China Steps Up Campaign to Control Iron Ore Prices
Bloomberg, citing people with knowledge of the matter, reported that China has stepped up its campaign to rein in commodity prices and reduce speculation in a bid to ease the threat to its pandemic rebound from soaring raw material costs. The State owned Assets Supervision and Administration Commission has ordered state owned enterprises to control risks and limit their exposure to overseas commodities markets and companies have been asked to report their futures positions for Sasac to review. It’s unclear what could have triggered Sasac’s latest order but the regulator hasn’t ruled out further measures, including those that target specific companies under its control. The government had already asked domestic firms, including steel mills, commodities merchants and brokerages, to reduce bullish bets on local futures markets for highly volatile raw materials like iron ore and coal.
China has accelerated its efforts in recent weeks to curb the inflationary pressures that threaten its economic recovery from the pandemic. The surge in iron ore prices has raised concerns about market speculation with Chinese officials, who have been ramping up measures to cool the market down. Government inspections aim to stop speculation and irregularities. China Iron and Steel Association proposed an industry self-review initiative last month, urging the iron and steel industry to strengthen market order to further promote high-quality development of the industry while vowing steel enterprises will adjust their export strategies to safeguard the domestic supply.
Global Times separately reported that China Iron and Steel Association Vice President Mr Luo Tiejun held a meeting with the Nippon Steel's China Chief Representative on 15 June. The two parties held a friendly exchange on issues such as controlling production capacity, raw material prices, regulating iron ore pricing mechanisms and steel market trends in the second half of the year. Exchanges and working in partnership on steel and iron ore market between China and Japan are conducive to clamping down on global soaring prices of iron ore and a more reasonable pricing mechanism is one measure which could address under pressure supply chains. Given current China Australia souring ties, diversifying the sources of supply for much needed iron ore has become part of China's long term strategy to fend off the risks of too much reliance on any single source.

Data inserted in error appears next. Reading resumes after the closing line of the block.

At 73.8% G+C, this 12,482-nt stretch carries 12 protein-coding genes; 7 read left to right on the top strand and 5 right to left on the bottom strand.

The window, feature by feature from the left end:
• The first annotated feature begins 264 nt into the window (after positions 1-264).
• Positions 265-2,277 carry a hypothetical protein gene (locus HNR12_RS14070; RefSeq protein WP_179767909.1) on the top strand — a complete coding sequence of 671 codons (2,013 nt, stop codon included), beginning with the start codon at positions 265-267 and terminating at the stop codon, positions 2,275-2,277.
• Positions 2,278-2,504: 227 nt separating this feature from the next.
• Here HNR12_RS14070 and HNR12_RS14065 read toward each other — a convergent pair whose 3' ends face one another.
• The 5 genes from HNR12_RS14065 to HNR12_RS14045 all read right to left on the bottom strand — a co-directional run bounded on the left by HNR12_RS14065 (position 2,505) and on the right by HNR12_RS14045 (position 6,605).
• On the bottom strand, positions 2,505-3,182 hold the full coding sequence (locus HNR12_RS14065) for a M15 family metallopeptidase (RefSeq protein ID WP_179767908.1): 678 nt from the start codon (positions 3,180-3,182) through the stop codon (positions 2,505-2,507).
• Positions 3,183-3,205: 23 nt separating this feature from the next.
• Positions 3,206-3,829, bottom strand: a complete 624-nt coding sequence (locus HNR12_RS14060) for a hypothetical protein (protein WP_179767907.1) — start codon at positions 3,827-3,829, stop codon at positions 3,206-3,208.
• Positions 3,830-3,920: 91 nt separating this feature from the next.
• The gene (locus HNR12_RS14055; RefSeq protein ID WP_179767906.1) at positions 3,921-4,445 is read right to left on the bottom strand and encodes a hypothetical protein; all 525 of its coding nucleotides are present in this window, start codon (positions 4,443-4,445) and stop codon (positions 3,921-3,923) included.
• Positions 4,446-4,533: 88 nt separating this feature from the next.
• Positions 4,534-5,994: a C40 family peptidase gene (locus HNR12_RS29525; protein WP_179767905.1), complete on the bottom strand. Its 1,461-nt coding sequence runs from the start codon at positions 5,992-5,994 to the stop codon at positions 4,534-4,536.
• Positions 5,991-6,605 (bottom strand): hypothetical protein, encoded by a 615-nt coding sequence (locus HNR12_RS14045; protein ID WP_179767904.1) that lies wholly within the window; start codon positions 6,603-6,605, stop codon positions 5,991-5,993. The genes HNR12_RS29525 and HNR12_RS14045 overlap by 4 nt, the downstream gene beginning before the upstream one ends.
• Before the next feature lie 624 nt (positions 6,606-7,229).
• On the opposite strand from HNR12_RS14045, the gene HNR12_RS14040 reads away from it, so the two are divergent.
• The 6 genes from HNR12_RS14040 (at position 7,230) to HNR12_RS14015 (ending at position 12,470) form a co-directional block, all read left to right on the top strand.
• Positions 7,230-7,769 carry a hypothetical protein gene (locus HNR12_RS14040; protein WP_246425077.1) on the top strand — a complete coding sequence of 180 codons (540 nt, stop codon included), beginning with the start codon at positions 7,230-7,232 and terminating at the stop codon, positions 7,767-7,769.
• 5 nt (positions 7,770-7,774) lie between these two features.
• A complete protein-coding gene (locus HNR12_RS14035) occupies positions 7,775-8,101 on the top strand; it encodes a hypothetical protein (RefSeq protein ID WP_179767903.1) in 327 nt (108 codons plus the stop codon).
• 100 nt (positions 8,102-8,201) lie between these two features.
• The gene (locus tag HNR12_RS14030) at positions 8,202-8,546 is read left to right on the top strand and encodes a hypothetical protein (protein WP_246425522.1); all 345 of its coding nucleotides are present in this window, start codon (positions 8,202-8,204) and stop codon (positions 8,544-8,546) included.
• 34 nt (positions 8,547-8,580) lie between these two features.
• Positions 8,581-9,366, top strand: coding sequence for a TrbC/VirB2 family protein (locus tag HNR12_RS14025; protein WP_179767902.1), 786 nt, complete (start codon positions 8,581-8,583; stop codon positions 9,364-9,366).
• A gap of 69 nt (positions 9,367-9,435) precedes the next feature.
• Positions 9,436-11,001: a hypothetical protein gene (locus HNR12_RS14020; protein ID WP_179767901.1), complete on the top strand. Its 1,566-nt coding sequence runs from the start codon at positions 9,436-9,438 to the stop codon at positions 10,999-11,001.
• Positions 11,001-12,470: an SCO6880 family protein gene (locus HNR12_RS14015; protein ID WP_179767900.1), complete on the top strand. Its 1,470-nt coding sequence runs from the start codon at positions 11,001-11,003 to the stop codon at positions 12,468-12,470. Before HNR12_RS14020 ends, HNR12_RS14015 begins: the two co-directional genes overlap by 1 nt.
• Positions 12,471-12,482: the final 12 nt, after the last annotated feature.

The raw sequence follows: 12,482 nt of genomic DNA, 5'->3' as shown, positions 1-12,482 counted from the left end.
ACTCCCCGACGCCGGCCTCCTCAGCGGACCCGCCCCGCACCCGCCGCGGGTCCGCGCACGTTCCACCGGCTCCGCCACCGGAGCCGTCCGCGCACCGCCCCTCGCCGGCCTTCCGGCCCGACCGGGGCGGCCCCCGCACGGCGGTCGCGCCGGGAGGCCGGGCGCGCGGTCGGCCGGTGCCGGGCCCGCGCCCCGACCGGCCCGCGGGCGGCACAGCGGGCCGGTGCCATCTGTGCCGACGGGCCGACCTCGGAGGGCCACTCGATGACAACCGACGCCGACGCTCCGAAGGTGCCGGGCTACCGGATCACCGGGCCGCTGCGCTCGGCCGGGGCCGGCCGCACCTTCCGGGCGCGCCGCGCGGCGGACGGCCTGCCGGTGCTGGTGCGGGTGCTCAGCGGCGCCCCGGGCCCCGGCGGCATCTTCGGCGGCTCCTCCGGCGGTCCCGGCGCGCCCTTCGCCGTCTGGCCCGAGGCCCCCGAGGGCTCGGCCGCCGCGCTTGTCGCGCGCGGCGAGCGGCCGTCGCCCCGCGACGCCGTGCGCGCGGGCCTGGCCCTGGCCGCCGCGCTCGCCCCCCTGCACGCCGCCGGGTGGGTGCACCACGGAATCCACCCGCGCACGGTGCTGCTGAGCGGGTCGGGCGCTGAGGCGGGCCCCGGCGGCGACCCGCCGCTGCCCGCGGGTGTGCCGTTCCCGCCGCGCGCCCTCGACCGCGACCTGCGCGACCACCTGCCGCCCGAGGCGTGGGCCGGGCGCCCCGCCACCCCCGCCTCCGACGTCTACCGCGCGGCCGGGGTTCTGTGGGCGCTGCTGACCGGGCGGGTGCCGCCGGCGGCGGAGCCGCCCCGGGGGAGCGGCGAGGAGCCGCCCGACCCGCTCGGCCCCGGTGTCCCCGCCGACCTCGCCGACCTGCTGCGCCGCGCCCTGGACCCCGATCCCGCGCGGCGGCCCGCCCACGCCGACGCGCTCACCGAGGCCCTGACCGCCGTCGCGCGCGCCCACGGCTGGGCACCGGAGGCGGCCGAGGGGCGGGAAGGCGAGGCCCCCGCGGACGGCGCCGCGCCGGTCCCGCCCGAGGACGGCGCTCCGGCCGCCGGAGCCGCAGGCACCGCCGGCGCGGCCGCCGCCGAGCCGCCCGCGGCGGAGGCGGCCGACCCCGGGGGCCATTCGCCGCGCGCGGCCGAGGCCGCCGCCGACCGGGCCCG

China’s National Development and Reform Commission in May briefing had directed that Chinese firms should boost domestic exploration for iron ore, widen their sources of imports and explore overseas ore resources. China has been ramping up efforts to reduce trade risks. One conspicuous case is the reduction of Australian coal imports. In 2020, China imported 300 million tonnes of coal in total, of which 78.09 million tonnes were from Australia, accounting for 26%, second only to Indonesia accounting for 46%. This year, Mongolia has become China's biggest supplier of coking coal after China banned imports of Australian coal. While an outright ban would be almost unimaginable, various forms of restrictions, delays or increased administrative burdens on Australian iron ore imports cannot be ruled out.
Japan imported around 99 million tonnes of iron ore in 2020, decreasing for the sixth year in a row. On the other hand, China's imports were nearly tenfold of that, with more than 80% sourced from Australia and Brazil. China's imports of iron ore from Australia accounted for 61% of China's total imports in 2020. The latest data from China's customs authority showed that China's imports of iron ore in January to May 2021 surged by 6% YoY to 472 million tonnes.
Driven by strong demand recovery & margins, Chinese steel mills are continuing to produce steel at record levels, thus needing additional volumes of imported iron ore. As a result, average iron ore prices in May & June have surged to USD 212 CFR China & USD 222 CFR China, more than double of USD 94-103 CFR in May & June 2020.